Friday, May 22, 2009

The Pavlova again

A small but intriguing coda to my exhaustive researches into the question of the origins of the canonical pavlova, New Zealand’s premier cultural export, has last evening emerged from a close reading of Australian Newspapers beta.

Coinciding with the first of Anna Matveyevna Pavlova’s two sensational Australian tours for J. C. Williamson, in 1926 the Melbourne retailers, led by Georges, hitched their caboose to the prima ballerina’s publicity locomotive. In an advertisement for their winter sale that appeared in the
Argus on May 19 (p. 15), it was noted that suits and frocks came in “jade, wine, cocoa, Pavlova, bois de rose, and cinnamon.”

With characteristic competitiveness Myer’s chimed in on June 12 (p. 9) with Saxony frocking in “bracken, bois de rose, Pavlova, almond, bottle, palm green, and parma violet”; bordered frockings in “Sahara, bracken, amethyst, Pavlova, palm green, nut brown, bottle, bois de rose, nigger, and rust”; and English velours in “wine, Burgundy, plum, Pavlova, saxe, Princess blue, bottle, navy, and black.” 

At around this date the ugly term “nigger” was also applied to the color of shoes and gloves sold by Debenham and Freebody in London, but that is, of course, irrelevant. What is so interesting, however, is that among the more conventional prompts, one finds here (so insistently capitalized) a loud tribute to the ballerina exclusively in terms of color, as well as, of course, a deep bow to the arrival on April 21 of Princess Elizabeth of York, a powerful reminder that The Queen was hugely famous from birth.

Gradually filtering “down,” on June 22 we find the following advertisement placed by the Charles M. Read Stores of Chapel Street, Prahran, for their winter sale, (“having purchased the entire stocks of Messrs. Wallace and Shorter Pty. Ltd., in voluntary liquidation, from Messrs. Wilson, Rattray and Danby, Public Accountants, 41 Queen Street”), namely a “Wholesale Slaughter of Woollen Dress Goods” consisting of Kasha suitings “in diagonal stripe effects of Pavlova, Dutch blue, bottle, russet, and new red,” and tubular Jersey cloth in “rose, rosewood, santal, bois de rose, Pavlova, deep mauve, cinnamon, cocoa, rose, beige, mole, grey, new green, Persian, beaum (wine) [sic: beaune], spring, vert de gris (two shades), Elizabeth blue, sky, light tan, wine, full brown, navy, also black and cream.” 

Among Melbourne retailers it seems only Read’s of Chapel Street gamely persisted in this vein. On September 20 (p. 15) their after-stocktaking sale featured French colored chiffon taffeta in “pervanche [sic: pervenche, i.e. periwinkle blue], bois de rose, plum, navy, white, brown, raisin, champagne, wine, mulberry, nattier, vieux rose saxe, rose, beige, chardron, parma, Pavlova, cocoa, and black”; inch crepe de chine in “santal, rosewood, rose, beige, chardron, cocoa, parma, mulberry, burgundy, Pavlova, mauve, bois de rose, vert de gris, navy; also ivory and black”; all-wool Jersey frocks in “saxe, reseda, nude, putty, Pavlova, wine, bottle, fuchsia, and fawn,” and all-wool Jersey jumpers in “red, reseda, jade, bois de rose, cardinal, saxe, fawn, putty, grey, and Pavlova.”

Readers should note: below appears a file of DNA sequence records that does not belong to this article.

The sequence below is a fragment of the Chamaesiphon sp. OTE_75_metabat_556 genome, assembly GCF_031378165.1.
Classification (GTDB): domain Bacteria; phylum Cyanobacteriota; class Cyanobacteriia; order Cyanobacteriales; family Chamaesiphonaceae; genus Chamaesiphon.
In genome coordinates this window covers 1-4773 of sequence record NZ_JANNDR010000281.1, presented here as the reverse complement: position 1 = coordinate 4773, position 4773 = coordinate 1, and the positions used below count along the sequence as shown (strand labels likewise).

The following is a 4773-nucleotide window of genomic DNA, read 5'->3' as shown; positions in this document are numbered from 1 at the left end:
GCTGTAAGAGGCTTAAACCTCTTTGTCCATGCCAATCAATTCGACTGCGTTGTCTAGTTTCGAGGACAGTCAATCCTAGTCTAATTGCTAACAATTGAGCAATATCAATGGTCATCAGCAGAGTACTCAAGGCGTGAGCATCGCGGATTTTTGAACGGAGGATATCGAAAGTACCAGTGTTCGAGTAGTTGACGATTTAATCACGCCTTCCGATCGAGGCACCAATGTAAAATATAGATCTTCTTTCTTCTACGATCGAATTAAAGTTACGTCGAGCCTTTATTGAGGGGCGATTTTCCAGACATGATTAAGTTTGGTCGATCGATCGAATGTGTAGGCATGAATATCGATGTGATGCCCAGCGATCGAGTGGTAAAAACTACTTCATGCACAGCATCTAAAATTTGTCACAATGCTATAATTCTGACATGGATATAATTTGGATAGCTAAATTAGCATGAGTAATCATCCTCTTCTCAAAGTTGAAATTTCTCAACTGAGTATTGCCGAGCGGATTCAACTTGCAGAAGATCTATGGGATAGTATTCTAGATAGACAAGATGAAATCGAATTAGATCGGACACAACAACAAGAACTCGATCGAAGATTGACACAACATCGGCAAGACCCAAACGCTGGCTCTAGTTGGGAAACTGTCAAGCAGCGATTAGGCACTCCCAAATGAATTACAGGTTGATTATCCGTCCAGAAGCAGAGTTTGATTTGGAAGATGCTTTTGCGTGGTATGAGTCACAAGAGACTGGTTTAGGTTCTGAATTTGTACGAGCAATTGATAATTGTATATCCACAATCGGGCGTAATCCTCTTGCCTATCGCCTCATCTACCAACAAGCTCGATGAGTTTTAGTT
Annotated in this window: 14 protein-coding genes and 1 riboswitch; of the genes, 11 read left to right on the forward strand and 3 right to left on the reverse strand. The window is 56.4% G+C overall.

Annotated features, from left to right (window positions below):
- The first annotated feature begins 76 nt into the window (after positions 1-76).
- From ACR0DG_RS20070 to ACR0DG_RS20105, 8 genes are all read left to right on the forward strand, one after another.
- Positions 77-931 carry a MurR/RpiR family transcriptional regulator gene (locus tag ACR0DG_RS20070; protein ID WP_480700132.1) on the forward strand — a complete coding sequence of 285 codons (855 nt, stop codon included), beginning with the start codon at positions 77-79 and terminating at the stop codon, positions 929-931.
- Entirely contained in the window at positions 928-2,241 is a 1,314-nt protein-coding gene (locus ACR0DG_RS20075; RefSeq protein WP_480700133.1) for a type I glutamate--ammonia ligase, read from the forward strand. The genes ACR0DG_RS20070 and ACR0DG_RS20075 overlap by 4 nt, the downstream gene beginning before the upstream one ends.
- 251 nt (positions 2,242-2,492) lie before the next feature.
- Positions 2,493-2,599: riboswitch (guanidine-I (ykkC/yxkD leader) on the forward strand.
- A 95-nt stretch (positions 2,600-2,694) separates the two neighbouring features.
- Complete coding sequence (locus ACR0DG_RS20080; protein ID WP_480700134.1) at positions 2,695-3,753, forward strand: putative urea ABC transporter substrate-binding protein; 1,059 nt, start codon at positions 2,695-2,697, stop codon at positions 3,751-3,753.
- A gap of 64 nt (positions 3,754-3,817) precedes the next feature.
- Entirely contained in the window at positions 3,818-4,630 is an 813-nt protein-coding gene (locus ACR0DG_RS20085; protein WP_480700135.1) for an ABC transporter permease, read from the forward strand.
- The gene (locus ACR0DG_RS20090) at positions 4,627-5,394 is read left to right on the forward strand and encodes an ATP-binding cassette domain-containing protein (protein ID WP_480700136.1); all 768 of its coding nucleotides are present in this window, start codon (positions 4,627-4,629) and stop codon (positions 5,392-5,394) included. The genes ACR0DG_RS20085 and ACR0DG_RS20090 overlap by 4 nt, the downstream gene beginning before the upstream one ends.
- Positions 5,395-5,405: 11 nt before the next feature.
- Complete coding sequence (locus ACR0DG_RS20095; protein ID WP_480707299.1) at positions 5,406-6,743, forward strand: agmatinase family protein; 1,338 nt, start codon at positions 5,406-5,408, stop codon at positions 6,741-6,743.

Read’s of Chapel Street were still pursuing the same strategy in the Argus on January 6, 1927 (p. 11), where the full-page advertisement for their bumper annual half-yearly sale was headed “Silks at Remarkable Sale Prices”:
French crepe de chine, 6/11 Yd. 38–40 in. wide French Crepe de Chine, a good heavy weight All-silk Cloth, in shades of helio[trope]., grey, nigger, salmon, petunia, vert de gris, lettuce, lemon, Pavlova, apricot, champagne, burgundy, fuchsia, reseda. Usual price 10/13; SALE PRICE, 6/11 yard.
It is hard to reconstruct with any degree of precision the color of “Pavlova,” except by a tedious process of elimination. However, I earnestly hope that an answer may yet reside in the vast body of critical comment that accompanied the ballerina’s Australian engagements. Certainly it was not ivory, white, or any other vaguely predictable (or even unpredictable) color that one might readily associate with an on-stage prima ballerina, nor by the insistent jostling around Pavlova (the color) of various pinks, mauves, greens and pale blues does Pavlova appear to stray in any of those directions. We may well be dealing with some sort of rich gold or warm, sunny, buttery yellow.

In any case this hitherto forgotten meaning of “Pavlova” is yet to make it into the Australian National Dictionary, nor even the Oxford English Dictionary and I must speak to the editors about that careless omission. The fact that the color of Pavlova has since vanished into the ether of forgotten fashion (only to be supplanted by a meringue “cake” with New Zealand provenance) goes some distance towards explaining why it is not there, however we must as a nation aim for complete coverage of our linguistic heritage.

Of course, there is the issue of letting sleeping dogs lie, because once you start down this path only insanity awaits, because inevitable questions arise as to what on earth chardron, nattier, parma, and Sahara actually looked like. “Saxe” clearly relates to Dresden china, which, given their broad palette does not help very much, but at least we may assume “bottle” was green.

1 comment:

  1. I adore pavlova, as in the luscious meringue dessert accompanied by a sweet sauce of stewed berries. It seems that the meanings associated wiht this word abound.

    xxo HH